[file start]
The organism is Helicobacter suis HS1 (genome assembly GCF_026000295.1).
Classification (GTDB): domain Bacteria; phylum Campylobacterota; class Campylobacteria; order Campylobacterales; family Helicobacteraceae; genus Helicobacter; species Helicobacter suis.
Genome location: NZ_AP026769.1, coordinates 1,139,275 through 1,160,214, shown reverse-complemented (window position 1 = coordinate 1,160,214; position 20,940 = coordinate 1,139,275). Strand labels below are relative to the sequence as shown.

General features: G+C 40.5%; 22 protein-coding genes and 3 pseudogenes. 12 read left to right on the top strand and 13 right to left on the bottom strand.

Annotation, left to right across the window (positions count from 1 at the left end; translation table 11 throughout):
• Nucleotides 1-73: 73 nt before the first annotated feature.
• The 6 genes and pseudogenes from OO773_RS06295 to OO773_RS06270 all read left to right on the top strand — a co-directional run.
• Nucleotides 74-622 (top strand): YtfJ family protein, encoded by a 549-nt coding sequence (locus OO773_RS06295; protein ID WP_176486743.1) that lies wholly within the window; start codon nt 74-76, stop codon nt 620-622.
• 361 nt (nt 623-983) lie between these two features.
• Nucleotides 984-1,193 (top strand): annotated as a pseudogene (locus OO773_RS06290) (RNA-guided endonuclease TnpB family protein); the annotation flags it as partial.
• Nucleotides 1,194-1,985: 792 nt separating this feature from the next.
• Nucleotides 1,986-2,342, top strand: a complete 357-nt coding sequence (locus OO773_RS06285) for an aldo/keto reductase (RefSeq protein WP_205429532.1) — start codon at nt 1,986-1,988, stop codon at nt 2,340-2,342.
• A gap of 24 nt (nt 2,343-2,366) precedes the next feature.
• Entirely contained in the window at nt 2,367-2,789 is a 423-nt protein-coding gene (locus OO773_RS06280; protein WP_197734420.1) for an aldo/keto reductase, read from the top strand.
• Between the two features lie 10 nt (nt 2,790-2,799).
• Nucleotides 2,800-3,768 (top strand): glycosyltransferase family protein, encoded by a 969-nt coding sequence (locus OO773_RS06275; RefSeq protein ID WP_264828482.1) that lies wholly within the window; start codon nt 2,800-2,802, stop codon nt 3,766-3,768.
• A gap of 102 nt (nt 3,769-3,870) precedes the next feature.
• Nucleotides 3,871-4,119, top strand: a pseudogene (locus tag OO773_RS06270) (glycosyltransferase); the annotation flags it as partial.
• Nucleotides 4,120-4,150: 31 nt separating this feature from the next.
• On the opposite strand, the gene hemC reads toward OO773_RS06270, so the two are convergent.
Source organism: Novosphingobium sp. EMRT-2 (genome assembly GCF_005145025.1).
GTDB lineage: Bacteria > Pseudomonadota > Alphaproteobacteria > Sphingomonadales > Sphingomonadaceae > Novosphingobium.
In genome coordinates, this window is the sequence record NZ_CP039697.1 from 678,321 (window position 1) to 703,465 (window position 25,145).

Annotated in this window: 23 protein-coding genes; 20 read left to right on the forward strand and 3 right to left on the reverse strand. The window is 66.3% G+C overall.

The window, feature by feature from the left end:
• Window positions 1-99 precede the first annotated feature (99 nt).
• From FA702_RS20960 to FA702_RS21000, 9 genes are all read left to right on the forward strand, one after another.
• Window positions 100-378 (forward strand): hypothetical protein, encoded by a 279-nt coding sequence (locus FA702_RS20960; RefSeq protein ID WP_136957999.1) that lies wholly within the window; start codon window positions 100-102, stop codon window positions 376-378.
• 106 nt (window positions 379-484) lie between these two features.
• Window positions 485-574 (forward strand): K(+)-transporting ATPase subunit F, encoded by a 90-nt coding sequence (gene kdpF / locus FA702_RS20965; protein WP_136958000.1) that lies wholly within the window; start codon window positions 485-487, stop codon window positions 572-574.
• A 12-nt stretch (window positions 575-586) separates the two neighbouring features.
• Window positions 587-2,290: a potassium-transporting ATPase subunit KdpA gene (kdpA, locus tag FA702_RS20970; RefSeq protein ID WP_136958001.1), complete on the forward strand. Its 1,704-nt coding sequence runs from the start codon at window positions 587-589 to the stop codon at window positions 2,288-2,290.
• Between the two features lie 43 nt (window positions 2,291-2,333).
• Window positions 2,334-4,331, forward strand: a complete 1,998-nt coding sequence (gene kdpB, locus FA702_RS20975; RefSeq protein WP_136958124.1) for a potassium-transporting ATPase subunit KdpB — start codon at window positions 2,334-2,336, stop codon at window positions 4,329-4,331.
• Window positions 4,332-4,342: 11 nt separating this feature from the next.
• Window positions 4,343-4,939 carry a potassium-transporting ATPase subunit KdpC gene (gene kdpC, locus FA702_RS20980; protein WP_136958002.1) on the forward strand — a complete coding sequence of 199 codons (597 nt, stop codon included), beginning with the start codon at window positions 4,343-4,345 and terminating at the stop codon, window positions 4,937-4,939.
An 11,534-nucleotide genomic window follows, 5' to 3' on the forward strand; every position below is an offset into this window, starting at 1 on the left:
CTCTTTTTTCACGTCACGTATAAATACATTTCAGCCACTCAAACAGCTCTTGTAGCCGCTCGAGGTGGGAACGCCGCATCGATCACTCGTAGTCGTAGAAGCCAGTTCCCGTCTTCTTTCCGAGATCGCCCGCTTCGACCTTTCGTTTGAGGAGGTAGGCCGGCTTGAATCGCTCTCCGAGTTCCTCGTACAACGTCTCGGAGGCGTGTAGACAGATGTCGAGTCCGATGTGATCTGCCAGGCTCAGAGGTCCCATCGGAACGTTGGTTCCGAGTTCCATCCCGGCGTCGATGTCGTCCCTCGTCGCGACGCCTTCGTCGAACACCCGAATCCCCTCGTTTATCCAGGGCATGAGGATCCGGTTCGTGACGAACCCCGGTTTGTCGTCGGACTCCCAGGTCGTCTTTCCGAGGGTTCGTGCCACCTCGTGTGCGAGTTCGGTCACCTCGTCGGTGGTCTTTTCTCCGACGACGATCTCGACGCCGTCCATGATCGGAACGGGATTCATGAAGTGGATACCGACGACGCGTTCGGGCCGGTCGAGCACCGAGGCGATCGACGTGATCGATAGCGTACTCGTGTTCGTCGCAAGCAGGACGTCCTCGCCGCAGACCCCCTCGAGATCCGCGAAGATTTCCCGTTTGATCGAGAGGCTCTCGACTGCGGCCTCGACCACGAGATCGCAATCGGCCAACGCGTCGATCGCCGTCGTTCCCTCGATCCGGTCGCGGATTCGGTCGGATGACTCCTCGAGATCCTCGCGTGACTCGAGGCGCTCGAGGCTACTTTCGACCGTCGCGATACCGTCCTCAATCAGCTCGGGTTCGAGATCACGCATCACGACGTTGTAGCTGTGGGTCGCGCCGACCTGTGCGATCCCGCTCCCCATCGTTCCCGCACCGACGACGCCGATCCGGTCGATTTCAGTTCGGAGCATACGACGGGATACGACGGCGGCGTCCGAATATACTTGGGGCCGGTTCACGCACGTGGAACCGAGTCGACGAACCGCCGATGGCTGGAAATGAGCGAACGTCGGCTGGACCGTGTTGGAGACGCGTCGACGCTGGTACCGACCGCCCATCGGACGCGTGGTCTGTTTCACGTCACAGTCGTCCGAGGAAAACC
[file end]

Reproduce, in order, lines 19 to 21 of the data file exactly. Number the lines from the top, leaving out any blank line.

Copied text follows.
• Nucleotides 4,120-4,150: 31 nt separating this feature from the next.
• On the opposite strand, the gene hemC reads toward OO773_RS06270, so the two are convergent.
Source organism: Novosphingobium sp. EMRT-2 (genome assembly GCF_005145025.1).